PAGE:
This is an older article, but still great information!
Although women once dominated the field of computer science, there are now very few women in computing. According to Lana Verschage, the director of Women in Computing at the Rochester Institute of Technology (RIT), the gender gap in computing is in fact widening. “Since 1990, the percentage of female computing professionals has dropped from 35 percent to about 24 percent today, and according to Girls Who Code, if that trend continues, the share of women in the nation’s computing workforce will decline to 22 percent by 2025,” she said. RIT has taken many approaches to this problem, including sending its students and faculty to the Grace Hopper Celebration (GHC) as a way to encourage them to stay in the field.
Massachusetts Green Careers Conference: Clean Energy & Environmental Sustainability
Delve into clean energy, sustainability, and career development for a day. Enjoy cross-sector dialogues with stakeholders from government, business, education, and nonprofits, and career-ready candidates. REGISTER EARLY to reserve a place! Mass Wildlife will provide conference space in their new, nature-friendly, LEED platinum headquarters this year. Parking and seating are limited to ~100. Food and beverage will be local and/or organic.
Thursday, October 5, 2017 at 8:30 AM in Westborough, MA
Connect with stakeholders from business, education, government and nonprofits, green-career-ready candidates, and learners – all in one place.
Engage in cross-sector dialogues
Learn about current employment trends, best practices, opportunities
Take home ideas, connections, resources
Everyone interested in clean energy and environmental sustainability
Education/Training: career services professionals, workforce development, staff, faculty, students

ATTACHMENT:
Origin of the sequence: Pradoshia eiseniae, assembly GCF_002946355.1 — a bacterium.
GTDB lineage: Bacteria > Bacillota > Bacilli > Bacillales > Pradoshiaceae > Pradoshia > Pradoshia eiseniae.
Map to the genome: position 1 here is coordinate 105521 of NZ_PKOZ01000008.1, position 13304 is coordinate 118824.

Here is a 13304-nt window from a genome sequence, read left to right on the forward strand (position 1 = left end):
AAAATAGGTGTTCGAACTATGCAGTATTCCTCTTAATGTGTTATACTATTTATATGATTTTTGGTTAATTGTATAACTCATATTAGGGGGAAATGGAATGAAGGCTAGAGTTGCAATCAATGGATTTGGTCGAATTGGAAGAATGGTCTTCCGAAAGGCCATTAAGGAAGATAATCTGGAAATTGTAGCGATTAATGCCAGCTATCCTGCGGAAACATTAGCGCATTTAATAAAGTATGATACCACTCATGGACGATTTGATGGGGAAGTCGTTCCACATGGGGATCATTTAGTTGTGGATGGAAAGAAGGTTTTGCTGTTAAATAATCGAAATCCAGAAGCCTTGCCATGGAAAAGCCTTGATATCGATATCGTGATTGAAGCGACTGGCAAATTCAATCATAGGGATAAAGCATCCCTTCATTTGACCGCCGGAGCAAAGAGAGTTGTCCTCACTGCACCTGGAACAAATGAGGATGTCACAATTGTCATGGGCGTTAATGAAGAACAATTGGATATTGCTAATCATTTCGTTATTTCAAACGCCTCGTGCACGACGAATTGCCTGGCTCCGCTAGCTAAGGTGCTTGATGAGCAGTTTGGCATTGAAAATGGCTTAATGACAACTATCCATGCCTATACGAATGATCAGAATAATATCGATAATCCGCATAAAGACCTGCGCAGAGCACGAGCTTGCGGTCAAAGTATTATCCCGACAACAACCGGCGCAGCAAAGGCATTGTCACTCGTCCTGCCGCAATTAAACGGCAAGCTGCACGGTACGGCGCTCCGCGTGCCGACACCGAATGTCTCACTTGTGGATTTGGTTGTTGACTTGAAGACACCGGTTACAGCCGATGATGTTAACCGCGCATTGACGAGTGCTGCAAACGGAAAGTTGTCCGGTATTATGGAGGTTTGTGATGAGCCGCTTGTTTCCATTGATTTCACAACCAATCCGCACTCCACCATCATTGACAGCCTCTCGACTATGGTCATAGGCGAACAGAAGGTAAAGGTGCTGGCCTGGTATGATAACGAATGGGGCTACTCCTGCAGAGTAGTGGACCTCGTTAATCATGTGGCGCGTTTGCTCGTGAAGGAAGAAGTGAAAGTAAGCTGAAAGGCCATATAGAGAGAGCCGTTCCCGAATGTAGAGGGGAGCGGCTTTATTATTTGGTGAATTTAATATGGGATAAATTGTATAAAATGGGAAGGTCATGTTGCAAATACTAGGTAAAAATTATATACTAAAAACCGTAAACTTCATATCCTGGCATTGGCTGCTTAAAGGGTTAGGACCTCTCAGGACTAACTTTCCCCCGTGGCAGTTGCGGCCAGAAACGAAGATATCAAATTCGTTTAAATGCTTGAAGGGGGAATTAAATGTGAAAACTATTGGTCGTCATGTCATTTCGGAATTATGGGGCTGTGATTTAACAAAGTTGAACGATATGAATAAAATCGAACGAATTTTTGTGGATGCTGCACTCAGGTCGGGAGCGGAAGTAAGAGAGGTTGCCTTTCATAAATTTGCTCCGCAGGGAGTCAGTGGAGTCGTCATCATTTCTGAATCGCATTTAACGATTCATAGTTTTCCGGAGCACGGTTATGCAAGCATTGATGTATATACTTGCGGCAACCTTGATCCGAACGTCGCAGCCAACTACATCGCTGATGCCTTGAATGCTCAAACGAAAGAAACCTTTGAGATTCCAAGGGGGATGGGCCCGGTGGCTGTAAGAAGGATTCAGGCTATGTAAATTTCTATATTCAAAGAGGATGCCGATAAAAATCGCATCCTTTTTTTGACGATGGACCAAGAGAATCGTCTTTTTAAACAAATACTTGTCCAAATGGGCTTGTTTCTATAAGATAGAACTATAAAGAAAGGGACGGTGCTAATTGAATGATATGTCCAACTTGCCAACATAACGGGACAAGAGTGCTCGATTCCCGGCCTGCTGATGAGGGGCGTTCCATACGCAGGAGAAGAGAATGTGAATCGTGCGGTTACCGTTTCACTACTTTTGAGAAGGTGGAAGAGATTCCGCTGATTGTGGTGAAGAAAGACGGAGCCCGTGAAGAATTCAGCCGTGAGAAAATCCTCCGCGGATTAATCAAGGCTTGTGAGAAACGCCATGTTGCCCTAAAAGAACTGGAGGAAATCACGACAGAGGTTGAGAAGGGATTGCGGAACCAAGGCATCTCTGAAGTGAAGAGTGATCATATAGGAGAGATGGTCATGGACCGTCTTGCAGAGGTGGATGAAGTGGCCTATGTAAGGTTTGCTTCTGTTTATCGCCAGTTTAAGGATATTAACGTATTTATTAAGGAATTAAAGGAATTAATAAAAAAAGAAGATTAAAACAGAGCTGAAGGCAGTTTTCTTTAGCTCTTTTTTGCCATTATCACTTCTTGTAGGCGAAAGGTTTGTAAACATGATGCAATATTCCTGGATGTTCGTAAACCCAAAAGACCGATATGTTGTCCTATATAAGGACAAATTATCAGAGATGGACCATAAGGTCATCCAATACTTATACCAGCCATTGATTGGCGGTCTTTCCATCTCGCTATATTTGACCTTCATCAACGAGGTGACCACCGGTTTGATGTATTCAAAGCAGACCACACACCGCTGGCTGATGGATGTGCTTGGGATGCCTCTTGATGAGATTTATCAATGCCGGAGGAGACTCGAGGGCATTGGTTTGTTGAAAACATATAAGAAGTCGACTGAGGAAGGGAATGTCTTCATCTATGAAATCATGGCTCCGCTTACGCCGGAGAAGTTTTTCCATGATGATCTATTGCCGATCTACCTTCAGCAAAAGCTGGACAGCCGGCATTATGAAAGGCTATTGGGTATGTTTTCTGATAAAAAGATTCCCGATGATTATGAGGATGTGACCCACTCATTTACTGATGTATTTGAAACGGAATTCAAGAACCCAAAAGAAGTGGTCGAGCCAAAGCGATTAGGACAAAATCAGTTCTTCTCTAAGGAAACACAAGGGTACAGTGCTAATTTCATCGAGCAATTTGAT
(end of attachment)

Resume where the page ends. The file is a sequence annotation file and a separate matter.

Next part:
Environmental Studies for an Unpredictably Changing World: An Interdisciplinary Conversation.
Join panelists Peter Ryan, Professor of Geology and Environmental Studies; Jon Isham, Professor of Economics and Environmental Studies; and Kathryn Morse, John C. Elder Professor of Environmental Studies and Professor of History, Middlebury College for a panel discussion on Environmental Studies for an Unpredictable Changing World: An Interdisciplinary Conversation.
Thursday, September 28 at 12:30 pm in Hillcrest 103.
Dr. Workman’s area of interest is Postpartum depression (PPD). PPD affects approximately 15% of women after giving birth. Currently, the causes of PPD are not fully understood. Motherhood comprises substantial hormonal and experiential changes that reorganize the brain and behavior. Dr. Workman is particularly interested in the neural, endocrine, and immunological changes that occur with reproductive experience (i.e., pregnancy and mothering) in females and how these changes are relevant for PPD. Further, her laboratory focuses on the role of hippocampal (and to a lesser extent, prefrontal cortical) remodeling in depression-like behaviors and cognitive changes following reproductive experience. Dr. Workman’s lab uses a variety of techniques including animal husbandry, behavioral testing, surgery, radioimmunoassay, immunohistochemistry, and brightfield and fluorescence microscopy. Specific areas of interest include: